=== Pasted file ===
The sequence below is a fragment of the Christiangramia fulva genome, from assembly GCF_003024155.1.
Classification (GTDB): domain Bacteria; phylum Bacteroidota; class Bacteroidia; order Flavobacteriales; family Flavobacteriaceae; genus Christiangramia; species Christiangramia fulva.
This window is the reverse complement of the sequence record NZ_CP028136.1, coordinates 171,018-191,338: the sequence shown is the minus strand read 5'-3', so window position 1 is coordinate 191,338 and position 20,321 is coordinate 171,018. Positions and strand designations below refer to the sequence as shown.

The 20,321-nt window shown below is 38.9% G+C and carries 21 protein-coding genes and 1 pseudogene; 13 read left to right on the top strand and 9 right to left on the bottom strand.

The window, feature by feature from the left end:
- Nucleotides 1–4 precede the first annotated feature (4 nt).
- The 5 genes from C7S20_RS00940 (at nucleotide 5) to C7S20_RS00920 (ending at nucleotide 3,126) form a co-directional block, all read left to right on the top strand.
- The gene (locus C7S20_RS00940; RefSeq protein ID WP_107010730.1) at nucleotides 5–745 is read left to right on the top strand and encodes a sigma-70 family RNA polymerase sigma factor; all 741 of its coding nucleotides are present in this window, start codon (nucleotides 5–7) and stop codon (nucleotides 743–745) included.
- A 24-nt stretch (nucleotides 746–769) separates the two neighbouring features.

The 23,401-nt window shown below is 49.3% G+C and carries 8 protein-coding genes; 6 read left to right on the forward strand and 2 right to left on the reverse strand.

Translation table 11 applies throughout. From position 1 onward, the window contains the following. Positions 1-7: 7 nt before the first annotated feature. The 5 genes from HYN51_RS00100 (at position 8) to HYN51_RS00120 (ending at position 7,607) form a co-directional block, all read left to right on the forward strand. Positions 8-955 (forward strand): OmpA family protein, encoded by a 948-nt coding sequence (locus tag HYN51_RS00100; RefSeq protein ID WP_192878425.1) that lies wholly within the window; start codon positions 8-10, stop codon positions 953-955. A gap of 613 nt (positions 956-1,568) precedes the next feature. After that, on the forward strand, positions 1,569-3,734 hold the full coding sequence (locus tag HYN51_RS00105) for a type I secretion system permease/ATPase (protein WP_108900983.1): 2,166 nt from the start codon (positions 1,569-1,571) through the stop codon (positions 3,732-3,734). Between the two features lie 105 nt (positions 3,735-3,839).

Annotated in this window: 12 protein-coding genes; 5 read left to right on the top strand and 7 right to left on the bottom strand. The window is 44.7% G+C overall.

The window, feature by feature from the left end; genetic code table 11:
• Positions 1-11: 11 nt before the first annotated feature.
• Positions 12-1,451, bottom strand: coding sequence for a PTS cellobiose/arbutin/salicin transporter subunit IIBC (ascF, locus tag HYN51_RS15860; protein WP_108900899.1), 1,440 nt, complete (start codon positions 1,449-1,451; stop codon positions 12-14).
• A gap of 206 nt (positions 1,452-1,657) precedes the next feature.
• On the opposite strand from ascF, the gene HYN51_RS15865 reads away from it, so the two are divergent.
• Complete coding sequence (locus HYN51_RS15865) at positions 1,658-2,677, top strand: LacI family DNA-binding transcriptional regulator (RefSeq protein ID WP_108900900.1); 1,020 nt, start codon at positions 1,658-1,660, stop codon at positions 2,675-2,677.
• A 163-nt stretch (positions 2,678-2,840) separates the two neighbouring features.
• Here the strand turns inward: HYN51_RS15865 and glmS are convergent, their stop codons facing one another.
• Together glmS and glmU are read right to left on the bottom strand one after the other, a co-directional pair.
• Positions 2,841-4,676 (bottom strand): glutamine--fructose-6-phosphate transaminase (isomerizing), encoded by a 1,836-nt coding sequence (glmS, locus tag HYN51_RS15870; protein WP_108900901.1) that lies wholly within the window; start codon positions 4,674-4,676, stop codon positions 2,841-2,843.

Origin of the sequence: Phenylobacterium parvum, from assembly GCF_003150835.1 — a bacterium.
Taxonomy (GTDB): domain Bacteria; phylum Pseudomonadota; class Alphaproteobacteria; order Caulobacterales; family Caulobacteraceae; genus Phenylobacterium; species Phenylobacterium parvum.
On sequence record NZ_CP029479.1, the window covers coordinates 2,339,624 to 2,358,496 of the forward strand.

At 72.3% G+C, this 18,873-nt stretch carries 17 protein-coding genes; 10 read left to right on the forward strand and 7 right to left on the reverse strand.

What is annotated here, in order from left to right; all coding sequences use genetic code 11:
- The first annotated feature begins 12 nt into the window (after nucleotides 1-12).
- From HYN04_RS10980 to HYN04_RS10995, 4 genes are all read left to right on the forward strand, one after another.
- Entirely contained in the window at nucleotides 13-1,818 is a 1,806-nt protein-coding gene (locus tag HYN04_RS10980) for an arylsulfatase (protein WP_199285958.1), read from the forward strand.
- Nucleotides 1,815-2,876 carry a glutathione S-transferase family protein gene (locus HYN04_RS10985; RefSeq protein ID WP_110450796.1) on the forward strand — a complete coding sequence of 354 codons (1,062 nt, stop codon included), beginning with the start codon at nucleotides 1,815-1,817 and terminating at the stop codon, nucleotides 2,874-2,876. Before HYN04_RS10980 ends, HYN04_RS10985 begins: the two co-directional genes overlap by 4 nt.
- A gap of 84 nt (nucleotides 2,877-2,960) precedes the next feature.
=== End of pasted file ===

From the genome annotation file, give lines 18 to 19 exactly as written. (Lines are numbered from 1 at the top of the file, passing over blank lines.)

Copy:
• Complete coding sequence (locus HYN51_RS15865) at positions 1,658-2,677, top strand: LacI family DNA-binding transcriptional regulator (RefSeq protein ID WP_108900900.1); 1,020 nt, start codon at positions 1,658-1,660, stop codon at positions 2,675-2,677.
• A 163-nt stretch (positions 2,678-2,840) separates the two neighbouring features.